From 1799 to 1817 Cupra Marittima was a fraction of Grottammare and in this period, thanks to the continental block to which Napoleon was subject, which had produced a very high increase in transport freight rates, trade through its port underwent a notable expansion.

After the Napoleonic defeat of 1815, there was a period of crisis and a notable demographic decline; it was only thanks to the installation of new factories in the second half of the 1800s that the difficult moment was overcome.

In 1848-49 Garibaldi was hosted in Grottammare and made new proselytes there; now the time was ripe, the town rose up in September 1860 with the other neighboring centers and 500 papal soldiers were taken prisoner. Plaque to Garibaldi

A few days later, the town welcomed Vittorio Emanuele II who received the Neapolitan commission that came to offer him the formal offer of the Kingdom of the Two Sicilies.

The historic meeting took place at the splendid Palazzo Laureati and a marble plaque on the south facade of it still remembers the exceptional event today.

The popular and bourgeois conscience of the citizens of Grottammare, open to the ideas of freedom, democracy, equality and renewal, kept the king of Italy here for five days. In 1910, to commemorate this event, a monument called «of the Annexation» was erected in the current Ricciotti pine forest, which symbolizes the submission and adhesion of the Neapolitan people, freed from Bourbon domination, to the new kingdom of Italy.

From the end of the eighteenth century the interests of the town had been oriented towards the coastal area below: the expansion plan of the new embankment, approved by Pius VI, designed by the architect Pietro Augustoni, dates back to 1779. It consisted of a network of streets, six meters wide, crossing at right angles, and delimiting rectangular blocks of constant ratio.

The current Grottammare has extended over the meter given to it by Augustoni and the continuous retreat of the sea has allowed the formation of luxuriant pine forests that flank the railway.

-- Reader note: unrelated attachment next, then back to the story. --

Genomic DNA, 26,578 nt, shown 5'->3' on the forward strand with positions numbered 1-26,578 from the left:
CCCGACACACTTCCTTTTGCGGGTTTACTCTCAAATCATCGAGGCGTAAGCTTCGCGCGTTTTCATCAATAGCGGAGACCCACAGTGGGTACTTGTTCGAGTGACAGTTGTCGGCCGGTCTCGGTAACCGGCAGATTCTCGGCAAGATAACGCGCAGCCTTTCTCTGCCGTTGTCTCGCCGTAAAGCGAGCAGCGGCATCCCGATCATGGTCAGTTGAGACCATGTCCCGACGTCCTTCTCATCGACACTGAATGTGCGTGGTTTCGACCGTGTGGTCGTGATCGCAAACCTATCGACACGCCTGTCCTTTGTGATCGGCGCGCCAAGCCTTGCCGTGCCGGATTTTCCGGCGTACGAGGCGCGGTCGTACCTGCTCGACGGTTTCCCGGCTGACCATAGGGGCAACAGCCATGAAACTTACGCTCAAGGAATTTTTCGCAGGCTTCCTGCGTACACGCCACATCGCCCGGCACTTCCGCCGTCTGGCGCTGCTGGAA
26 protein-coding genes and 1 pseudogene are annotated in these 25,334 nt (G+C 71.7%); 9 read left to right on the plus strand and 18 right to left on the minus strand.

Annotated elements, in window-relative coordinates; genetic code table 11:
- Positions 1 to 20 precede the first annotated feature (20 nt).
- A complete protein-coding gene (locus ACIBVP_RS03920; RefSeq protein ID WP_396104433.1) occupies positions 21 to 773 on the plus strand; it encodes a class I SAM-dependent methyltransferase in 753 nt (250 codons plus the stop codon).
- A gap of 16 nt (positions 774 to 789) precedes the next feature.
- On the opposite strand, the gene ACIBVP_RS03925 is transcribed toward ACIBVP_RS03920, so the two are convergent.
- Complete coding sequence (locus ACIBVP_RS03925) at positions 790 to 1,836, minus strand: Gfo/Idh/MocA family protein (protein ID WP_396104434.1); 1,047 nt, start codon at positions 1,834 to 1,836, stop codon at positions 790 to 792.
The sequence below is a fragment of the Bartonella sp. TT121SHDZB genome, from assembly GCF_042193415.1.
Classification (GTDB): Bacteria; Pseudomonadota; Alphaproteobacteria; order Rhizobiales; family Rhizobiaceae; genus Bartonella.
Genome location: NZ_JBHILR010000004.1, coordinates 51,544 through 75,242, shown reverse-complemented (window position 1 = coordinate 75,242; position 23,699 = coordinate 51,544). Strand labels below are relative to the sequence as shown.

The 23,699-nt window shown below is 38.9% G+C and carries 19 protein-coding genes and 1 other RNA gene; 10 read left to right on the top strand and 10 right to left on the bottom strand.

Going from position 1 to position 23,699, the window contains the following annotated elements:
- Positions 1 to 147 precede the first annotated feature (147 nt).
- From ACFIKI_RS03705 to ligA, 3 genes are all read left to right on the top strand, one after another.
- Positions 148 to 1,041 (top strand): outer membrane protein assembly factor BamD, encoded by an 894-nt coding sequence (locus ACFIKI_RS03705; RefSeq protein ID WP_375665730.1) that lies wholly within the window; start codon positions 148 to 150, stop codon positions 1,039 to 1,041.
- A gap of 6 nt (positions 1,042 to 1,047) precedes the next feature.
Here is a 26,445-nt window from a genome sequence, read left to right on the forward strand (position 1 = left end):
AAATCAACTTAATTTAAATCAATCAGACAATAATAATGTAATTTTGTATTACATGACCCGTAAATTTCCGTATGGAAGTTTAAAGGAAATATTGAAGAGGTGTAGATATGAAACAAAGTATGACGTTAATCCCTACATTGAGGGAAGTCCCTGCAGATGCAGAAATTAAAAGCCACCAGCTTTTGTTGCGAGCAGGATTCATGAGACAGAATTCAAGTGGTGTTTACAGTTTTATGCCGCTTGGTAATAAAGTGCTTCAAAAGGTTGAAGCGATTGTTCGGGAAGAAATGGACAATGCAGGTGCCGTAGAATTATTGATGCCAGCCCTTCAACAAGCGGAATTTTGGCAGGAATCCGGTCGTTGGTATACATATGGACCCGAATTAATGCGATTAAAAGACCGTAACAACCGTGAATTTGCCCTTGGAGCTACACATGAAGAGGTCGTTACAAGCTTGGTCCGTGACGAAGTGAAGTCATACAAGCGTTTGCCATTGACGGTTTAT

Subsequently, at the beginning of the twentieth century, numerous and charming Art Nouveau villas were built close to the coast by rich families of vacationers who had chosen this place as their summer residence, among which we mention Villino Matricardi and Villa Trento, where once the sugar refinery stood.

Villino Matricardi

Later Grottammare was embellished with the splendid avenue of palm trees and oleanders that offers tourists, in the summer, that contrast of colors that from the intense blue of the waters on the horizon fades into lighter shades on the shoreline, mixes with the color ivory of an extremely thin sandy mantle and blends with the dark green of the pine forest, interrupted here and there by the pink and white tufts of the flowering oleanders.

In the second half of the twentieth century, due to the growth of the population and the search for new living spaces, Grottammare expanded towards the south, on the border with San Benedetto del Tronto, with two recently built neighborhoods. The Ischia I area is centered on the church of the Gran Madre di Dio, which is accessed via an avenue adorned with recently planted maple trees.

The church is modern in style and the interior is embellished with some wooden works, such as the statue of the Madonna and Child, the Via Crucis, which stands out for its fifteen stations instead of the traditional fourteen, and a high-relief with the theme of the family. , the work of the sculptor Francesco Santori.

The second district of recent plant and close to the administrative borders with San Benedetto del Tronto is the one aggregated around Piazza Carducci.

The square was designed as a space with a square plan, embellished with lime trees and Aleppo pines, with circular corners characterized by the presence of Canarian palms. The homogeneity of the red brick flooring is interrupted in the center by a gray granite arranged to draw a star. The buildings of the new urban agglomeration have arisen around this space.

 

Fonte: Comune di Grottammare